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Thermal Rock Physics of Heavy-Oil Sandstones
Paul Perdomo (Baker Hughes Inc.), Claudio Rabe (Universidade Federal Fluminense and Baker Hughes Inc.),
Fredy Artola (Universidade Federal da Bahia), and Jose Cherrez (Independent Oil and Gas Consultant)
Copyright 2014, Society of Petroleum Engineers
This paper was prepared for presentation at the SPE Heavy and Extra Heavy Oil Conference - Latin America held in Medellin, Colombia, 24–26 September 2014.
This paper was selected for presentation by an SPE program committee following review of information contained in an abstract submitted by the author(s). Contents of the paper have not been
reviewed by the Society of Petroleum Engineers and are subject to correction by the author(s). The material does not necessarily reflect any position of the Society of Petroleum Engineers, its
officers, or members. Electronic reproduction, distribution, or storage of any part of this paper without the written consent of the Society of Petroleum Engineers is prohibited. Permission to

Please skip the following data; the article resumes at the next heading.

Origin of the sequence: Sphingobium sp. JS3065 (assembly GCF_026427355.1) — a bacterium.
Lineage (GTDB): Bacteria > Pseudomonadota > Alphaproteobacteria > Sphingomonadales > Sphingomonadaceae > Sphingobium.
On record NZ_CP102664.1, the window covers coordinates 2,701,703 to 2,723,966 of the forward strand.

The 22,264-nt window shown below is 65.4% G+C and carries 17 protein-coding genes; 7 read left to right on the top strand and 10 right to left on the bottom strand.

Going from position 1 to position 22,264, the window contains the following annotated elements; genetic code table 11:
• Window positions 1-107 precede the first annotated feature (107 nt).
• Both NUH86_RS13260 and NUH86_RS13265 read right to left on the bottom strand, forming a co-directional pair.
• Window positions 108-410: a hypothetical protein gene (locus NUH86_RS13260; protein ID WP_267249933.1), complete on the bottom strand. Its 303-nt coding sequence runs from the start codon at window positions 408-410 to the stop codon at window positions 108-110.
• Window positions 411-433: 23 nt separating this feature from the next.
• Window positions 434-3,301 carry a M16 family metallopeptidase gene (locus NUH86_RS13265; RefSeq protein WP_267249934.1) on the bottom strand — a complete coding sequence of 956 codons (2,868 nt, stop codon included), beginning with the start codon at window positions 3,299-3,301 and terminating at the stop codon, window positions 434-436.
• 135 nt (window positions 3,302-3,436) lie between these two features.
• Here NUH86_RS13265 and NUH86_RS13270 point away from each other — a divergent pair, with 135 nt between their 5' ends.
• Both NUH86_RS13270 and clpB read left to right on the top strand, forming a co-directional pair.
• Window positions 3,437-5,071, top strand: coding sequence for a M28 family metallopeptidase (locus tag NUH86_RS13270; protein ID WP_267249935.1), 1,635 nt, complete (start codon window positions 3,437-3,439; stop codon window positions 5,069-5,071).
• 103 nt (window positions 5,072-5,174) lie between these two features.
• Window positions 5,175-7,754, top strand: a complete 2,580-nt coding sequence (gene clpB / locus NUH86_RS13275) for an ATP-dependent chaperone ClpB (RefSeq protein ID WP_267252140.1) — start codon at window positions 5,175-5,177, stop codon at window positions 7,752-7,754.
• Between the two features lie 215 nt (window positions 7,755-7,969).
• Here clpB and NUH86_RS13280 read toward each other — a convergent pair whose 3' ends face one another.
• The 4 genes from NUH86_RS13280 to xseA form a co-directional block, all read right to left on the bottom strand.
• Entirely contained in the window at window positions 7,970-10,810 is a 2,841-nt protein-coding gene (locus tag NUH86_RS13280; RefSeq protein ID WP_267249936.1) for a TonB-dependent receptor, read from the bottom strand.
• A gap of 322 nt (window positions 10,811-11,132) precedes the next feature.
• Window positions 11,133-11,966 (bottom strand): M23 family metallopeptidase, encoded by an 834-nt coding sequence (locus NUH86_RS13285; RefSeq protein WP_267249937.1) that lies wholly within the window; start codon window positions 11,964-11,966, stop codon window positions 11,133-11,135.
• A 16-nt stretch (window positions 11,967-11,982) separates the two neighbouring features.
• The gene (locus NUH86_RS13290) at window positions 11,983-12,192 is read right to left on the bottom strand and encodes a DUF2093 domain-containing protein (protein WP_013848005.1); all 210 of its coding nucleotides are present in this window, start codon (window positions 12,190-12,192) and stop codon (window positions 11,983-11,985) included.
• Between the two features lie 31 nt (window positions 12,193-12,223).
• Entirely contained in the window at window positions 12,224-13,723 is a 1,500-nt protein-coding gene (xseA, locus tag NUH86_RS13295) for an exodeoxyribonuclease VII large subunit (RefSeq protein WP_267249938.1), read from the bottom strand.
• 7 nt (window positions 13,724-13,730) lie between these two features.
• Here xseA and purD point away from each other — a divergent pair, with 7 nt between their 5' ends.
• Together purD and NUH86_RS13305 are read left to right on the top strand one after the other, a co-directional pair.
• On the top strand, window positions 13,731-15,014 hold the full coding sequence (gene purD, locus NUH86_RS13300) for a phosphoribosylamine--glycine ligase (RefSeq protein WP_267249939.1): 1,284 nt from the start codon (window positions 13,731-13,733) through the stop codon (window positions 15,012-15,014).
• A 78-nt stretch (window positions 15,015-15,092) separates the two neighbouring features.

reproduce in print is restricted to an abstract of not more than 300 words; illustrations may not be copied. The abstract must contain conspicuous acknowledgment of SPE copyright.
This study investigates whether thermally induced changes from steam assisted gravity drainage (SAGD) operations in a
heavy oil sandstone reservoir are observable using seismic methods. Thermally induced changes can include stress changes,
changes in characteristics arising from shear heating of heavy oils, and changes in fluid saturation and density driven by